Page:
Earlier this month, a federal court of appeals issued an opinion in a truck accident case involving a dispute between the victim’s family and the insurance company of the at-fault driver. In the case, ACE Fire Underwriters v. Romero, the court was called upon to determine the meaning of an insurance policy, and it ultimately resolved the conflict in favor of the insurance company.
The Facts of the Case
The driver of a tractor-trailer left the farm at which he worked and immediately noticed that the trailer had become detached from the truck. He made a U-turn in hopes of quickly reconnecting the trailer, but before he could do so, he was struck by another motorist. That motorist died as a result of the collision, and his family, through the executor of the deceased’s estate (Romero), sought compensation for their loss from the truck driver’s insurance policy.
Fault was not contested. However, Romero argued that the insurance contract covered up to $1 million per vehicle involved, and because there were two vehicles involved – the truck and the trailer – the total payout should be $2 million. The insurance company’s position was that the total limit for the policy was $1 million, regardless of the number of vehicles involved.
The parties entered into an agreement whereby the insurance company would pay $1 million, subject to the court’s determination of what the policy limit was. If the court determined the limit was $2 million, the agreement was that the insurance company would pay another $550,000.
The court reviewed the insurance contract, which contained two relevant portions. One was a section that said: “The most we will ever pay for one accident or loss.” This figure was $1 million. However, there was a schedule attached listing each of the covered vehicles under the policy and the amount of coverage provided. This schedule indicated that both the truck and the trailer were each insured for $1 million. The schedule also said that if a vehicle did not have a limit next to it, the limit discussed above applied “instead.”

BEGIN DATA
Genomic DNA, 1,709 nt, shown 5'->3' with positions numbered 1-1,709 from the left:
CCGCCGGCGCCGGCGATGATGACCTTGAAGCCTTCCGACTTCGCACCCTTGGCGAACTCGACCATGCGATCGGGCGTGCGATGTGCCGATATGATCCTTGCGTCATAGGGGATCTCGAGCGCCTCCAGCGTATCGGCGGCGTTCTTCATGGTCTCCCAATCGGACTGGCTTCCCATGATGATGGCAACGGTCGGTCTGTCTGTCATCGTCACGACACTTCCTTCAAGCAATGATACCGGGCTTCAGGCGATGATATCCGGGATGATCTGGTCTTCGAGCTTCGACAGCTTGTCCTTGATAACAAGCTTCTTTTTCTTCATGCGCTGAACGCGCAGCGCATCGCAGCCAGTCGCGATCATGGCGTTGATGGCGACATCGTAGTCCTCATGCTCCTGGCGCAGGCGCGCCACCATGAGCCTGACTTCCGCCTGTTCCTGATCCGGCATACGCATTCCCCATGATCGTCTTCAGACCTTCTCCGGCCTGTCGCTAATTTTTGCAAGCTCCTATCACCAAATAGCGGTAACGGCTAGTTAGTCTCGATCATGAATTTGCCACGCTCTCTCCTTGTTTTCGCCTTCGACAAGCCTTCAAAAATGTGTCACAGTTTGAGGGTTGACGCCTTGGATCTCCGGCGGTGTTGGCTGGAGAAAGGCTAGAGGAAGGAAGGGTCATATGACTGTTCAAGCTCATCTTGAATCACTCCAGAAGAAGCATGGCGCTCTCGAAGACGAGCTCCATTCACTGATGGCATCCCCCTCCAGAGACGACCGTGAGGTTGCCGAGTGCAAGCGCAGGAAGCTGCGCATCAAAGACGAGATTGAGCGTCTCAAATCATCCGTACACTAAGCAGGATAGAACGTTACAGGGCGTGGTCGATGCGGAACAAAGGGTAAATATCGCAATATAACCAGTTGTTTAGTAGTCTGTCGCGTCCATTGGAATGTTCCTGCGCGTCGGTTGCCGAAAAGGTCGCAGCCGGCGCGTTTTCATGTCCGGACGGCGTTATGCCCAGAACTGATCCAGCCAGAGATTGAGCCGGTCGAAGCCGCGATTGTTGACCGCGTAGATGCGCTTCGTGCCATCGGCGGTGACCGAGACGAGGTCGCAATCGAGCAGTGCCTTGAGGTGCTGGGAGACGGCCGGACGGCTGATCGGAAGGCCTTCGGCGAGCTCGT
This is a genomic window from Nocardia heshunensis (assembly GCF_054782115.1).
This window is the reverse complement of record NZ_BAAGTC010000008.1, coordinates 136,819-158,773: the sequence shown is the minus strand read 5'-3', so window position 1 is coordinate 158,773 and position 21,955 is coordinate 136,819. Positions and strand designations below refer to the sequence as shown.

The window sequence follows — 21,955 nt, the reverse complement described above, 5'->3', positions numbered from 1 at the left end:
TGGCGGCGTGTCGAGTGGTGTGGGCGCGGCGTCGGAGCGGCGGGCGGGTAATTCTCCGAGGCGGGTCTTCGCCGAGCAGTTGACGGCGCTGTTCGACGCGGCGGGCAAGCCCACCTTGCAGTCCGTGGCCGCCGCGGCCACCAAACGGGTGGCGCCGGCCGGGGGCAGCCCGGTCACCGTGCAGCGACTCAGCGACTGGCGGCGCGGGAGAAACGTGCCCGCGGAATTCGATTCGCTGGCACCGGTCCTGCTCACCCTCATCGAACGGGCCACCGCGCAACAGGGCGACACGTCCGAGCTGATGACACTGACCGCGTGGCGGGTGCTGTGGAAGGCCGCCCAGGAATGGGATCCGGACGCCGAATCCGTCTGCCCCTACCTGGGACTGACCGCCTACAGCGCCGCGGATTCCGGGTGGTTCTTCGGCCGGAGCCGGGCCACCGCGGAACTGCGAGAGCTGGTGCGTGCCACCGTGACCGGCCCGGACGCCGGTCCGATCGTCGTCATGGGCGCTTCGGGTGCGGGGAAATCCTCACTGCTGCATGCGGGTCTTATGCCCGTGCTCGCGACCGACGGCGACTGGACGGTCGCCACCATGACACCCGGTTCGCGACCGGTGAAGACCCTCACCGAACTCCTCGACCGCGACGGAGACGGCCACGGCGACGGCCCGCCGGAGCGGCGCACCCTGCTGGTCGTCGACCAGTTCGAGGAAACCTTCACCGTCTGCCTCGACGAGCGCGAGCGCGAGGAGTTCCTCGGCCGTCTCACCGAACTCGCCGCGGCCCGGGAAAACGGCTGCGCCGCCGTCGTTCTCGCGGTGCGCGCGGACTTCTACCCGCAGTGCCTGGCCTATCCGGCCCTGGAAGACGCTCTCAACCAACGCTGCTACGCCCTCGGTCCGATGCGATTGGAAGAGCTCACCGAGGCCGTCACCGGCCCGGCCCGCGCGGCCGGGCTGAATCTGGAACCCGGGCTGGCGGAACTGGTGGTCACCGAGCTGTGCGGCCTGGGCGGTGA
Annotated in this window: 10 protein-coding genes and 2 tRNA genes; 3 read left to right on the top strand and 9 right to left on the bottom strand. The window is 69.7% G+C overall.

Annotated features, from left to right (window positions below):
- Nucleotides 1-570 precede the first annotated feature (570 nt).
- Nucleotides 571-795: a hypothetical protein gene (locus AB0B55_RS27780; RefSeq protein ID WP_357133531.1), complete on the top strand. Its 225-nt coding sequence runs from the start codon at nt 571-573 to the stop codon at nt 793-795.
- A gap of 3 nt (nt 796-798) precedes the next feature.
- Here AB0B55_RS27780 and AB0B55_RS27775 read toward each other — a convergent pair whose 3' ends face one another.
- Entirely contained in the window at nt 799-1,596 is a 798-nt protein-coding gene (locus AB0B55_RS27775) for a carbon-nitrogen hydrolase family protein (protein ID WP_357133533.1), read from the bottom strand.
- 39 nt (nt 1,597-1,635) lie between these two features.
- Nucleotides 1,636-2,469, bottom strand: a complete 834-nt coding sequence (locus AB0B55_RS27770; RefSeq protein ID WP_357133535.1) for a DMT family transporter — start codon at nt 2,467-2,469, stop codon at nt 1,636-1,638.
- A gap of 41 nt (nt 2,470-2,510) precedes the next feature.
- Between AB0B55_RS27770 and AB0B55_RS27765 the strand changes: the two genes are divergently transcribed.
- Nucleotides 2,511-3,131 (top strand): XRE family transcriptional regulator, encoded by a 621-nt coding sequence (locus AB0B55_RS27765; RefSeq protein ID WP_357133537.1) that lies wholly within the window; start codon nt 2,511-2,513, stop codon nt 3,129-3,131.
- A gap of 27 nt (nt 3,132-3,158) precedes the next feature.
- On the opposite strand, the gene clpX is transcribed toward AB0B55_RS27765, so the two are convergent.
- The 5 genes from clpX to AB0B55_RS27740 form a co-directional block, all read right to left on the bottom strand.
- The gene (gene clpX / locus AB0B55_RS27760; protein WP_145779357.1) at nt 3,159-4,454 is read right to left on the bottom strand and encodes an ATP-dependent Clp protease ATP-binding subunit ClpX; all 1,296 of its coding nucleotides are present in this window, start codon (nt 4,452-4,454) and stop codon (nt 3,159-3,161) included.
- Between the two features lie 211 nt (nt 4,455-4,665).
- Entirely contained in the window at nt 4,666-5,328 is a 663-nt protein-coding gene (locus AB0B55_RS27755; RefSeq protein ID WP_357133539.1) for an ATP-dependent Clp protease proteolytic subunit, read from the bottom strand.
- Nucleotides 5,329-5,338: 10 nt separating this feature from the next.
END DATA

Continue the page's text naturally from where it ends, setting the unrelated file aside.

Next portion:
The court read this as consistent with the first clause, explaining that the schedule did not say that “only” the first limit would apply. The court read the contract to mean that if a vehicle did not have a number listed next to it on the schedule, it would be covered up to the $1 million total limit for the policy, but under no circumstances would the policy cover more than $1 million.
Have You Been Involved in a Maryland Truck Accident?
If you or a loved one has recently been involved in any kind of Maryland truck accident, you may be entitled to monetary compensation. However, as you can see, when insurance companies get involved, issues often become confusing and hard-fought. It is important that you have a dedicated attorney who understands not just accident law but also how courts interpret insurance contracts, since this may make a big difference in the total amount of compensation you could receive. Call 410-654-3600 today to set up a free consultation with an experienced Maryland truck accident attorney to discuss your case.
More Blog Posts:
Traffic Laws May Bridge the Gap to Proving Legal Liability in Accidents with No Discernible Cause, Maryland Trucking Accident Lawyer Blog, published August 3, 2016.
One Dead, Two Injured in Chain-Reaction Semi-Truck Collision on Interstate Highway, Maryland Trucking Accident Lawyer Blog, published August 17, 2016.